International Trade

Bugs in the Box

In 1996 the Asian Longhorn Beetle was responsible for millions of dollars in damage and destruction to maples, elm, horse chestnut, and willow trees in Brooklyn and the greater New York area. By 1998 a second infestation was discovered in Chicago and the surrounding suburbs. The Asian Longhorn, native to China and other Asian countries, was now threatening the mass destruction of trees almost seven thousand miles away. It was inconceivable! How could this happen? Where did it come from? How did the beetle manifest itself in the United States? In its native China this pest had been responsible for widespread damage and death to hybrid poplar plantations, hi-grade trees grown for lumber and furniture wood. In order to salvage some of the harvest, tainted lumber was used to manufacture shipping pallets, pallets that came into the high volume ports of New York and Chicago with your apparel and holiday toys literally on its back. Manifest indeed, Merry Christmas! Well, once the USDA, more specifically the APHIS Unit (Animal and Plant Health Inspection Service), discovered the cause of the infestation; mandatory requirements for treating wooden pallets were put into place. In September of 1998 customs changed its ruling on packing material from China by requiring all wood to be treated or kiln-dried to prevent further infestation. As a result of stricter control, there were no further incidents of imported larvae in packing material. But the damage had already been done. In all, over 1,500 trees in Chicago were cut down and over 23,000 trees in New York and New Jersey had to be destroyed in order to stop the spread of the beetle. APHIS has even developed poplar strains, which resist infestation. As of last year the Asian Longhorn Beetle has been eradicated from Boston, Chicago, the greater New York City Area and all of New Jersey. Securing our borders from inbound health risks. Protecting our borders from pests is important to our ecology, but it is also important to the health and safety of our citizens. At the same time APHIS was eradicating Asian beetles, they were lifting a 14-year ban on Argentinean beef. In 2001 the U.S. Government closed our borders after it was discovered that beef cattle in Argentina contained strains of the virus that causes Foot and Mouth Disease (FMD). Fearing contamination, the USDA took steps to protect American Beef and Dairy Cattle, as we had not had an outbreak since the late 1920s. It is rare for humans to become ill from FMD, except in cases of close contact with infected animals. This highly contagious bug however is responsible for mass quarantine and in many cases the eradication of infected animals. The economic effects on dairy and meat production can be devastating to livestock producers. Careful monitoring by the USDA has paid off. The increased availability of beef for export combined with lower prices and a weak dollar has contributed to a potential export volume of 2.6 billion pounds through next year. This January APHIS updated its HPAI (Highly Pathogenic Avian Influenza) Preparedness and Response Plan. The 2015 migration through Alaska of wild Asian birds infected with HPAI cost the American tax payer over $950 million for the disposal of over 49 million commercially raise birds including turkeys and meat and egg producing chickens. USDA’s ongoing monitoring of worldwide bird influenza helps protect American exporters. Turkey production for example is expected to reach 6.1 billion pounds in 2017 and export conditions are once again favorable for American poultry producers.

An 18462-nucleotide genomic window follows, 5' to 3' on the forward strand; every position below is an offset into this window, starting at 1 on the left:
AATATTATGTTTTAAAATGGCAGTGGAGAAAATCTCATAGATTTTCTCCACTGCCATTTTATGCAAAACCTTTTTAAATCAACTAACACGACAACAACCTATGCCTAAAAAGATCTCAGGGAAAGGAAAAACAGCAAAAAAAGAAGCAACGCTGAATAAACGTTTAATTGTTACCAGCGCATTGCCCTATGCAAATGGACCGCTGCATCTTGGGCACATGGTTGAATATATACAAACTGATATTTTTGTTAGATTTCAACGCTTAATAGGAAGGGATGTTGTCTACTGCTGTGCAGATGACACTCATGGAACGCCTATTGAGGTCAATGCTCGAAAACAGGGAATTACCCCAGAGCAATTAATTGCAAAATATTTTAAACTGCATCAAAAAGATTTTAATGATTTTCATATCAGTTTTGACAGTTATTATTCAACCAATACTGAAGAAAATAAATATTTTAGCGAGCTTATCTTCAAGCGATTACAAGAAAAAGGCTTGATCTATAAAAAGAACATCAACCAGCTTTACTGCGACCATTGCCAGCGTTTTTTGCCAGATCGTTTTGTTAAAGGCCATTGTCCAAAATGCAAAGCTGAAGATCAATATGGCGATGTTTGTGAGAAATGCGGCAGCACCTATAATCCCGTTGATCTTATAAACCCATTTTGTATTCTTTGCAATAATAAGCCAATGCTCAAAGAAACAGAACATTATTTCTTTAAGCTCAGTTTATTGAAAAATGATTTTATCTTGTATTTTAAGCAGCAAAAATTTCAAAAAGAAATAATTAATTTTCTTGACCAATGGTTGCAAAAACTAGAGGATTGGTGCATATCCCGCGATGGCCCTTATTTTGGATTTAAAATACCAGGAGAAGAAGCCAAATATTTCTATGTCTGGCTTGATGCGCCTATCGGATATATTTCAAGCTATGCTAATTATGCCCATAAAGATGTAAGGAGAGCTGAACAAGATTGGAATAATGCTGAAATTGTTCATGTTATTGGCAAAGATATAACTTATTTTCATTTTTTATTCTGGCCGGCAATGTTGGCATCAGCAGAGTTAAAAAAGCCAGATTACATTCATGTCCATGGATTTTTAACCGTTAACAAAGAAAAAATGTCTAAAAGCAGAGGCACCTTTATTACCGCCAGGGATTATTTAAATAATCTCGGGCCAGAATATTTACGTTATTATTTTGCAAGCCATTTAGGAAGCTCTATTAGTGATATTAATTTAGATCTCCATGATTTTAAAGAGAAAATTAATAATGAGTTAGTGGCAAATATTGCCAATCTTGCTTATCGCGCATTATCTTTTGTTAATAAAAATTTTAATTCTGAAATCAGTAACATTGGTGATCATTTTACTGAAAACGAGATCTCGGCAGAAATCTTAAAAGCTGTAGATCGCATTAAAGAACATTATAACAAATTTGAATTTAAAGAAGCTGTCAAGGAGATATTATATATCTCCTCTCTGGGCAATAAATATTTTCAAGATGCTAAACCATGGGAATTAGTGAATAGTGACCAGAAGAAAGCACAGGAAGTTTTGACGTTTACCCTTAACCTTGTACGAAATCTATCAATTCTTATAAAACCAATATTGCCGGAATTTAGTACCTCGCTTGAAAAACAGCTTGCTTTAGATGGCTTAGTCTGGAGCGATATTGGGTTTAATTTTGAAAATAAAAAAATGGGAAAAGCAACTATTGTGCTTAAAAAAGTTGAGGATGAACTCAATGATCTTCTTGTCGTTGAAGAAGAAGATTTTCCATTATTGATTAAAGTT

When Americans travel The 2016 Summer Olympic Games pose an interesting problem for our health officials. This year the Zika virus threatens American citizens at home and abroad. Current outbreaks in the United States have been confined to Miami; Rio de Janeiro however has been identified as a potential health risk from mosquitoes, which may carry the virus. Our athletes and spectators returning from the games could inadvertently spread the virus to other cities. The U.S. Olympic Committee is taking the threat very seriously. A taskforce set up in March has been monitoring outbreaks and taking extra steps to reduce travel to infection prone areas. Longer fuller uniforms were ordered for contestants to reduce unnecessary skin exposure and comprehensive testing will be carried out throughout the games and after athletes and visitors return home. Particular attention is being paid to pregnant women and anyone who exhibits potential symptoms. There are an estimated 500,000 to 600,000 spectators at the games this week. With travelers departing Rio for worldwide destinations, the question is, does the city lie on the fringe of infection or at the heart of it?
Matt Guasco
Matt Guasco


Contact Author

© Copyright 1999–2024 American Journal of Transportation. All Rights Reserved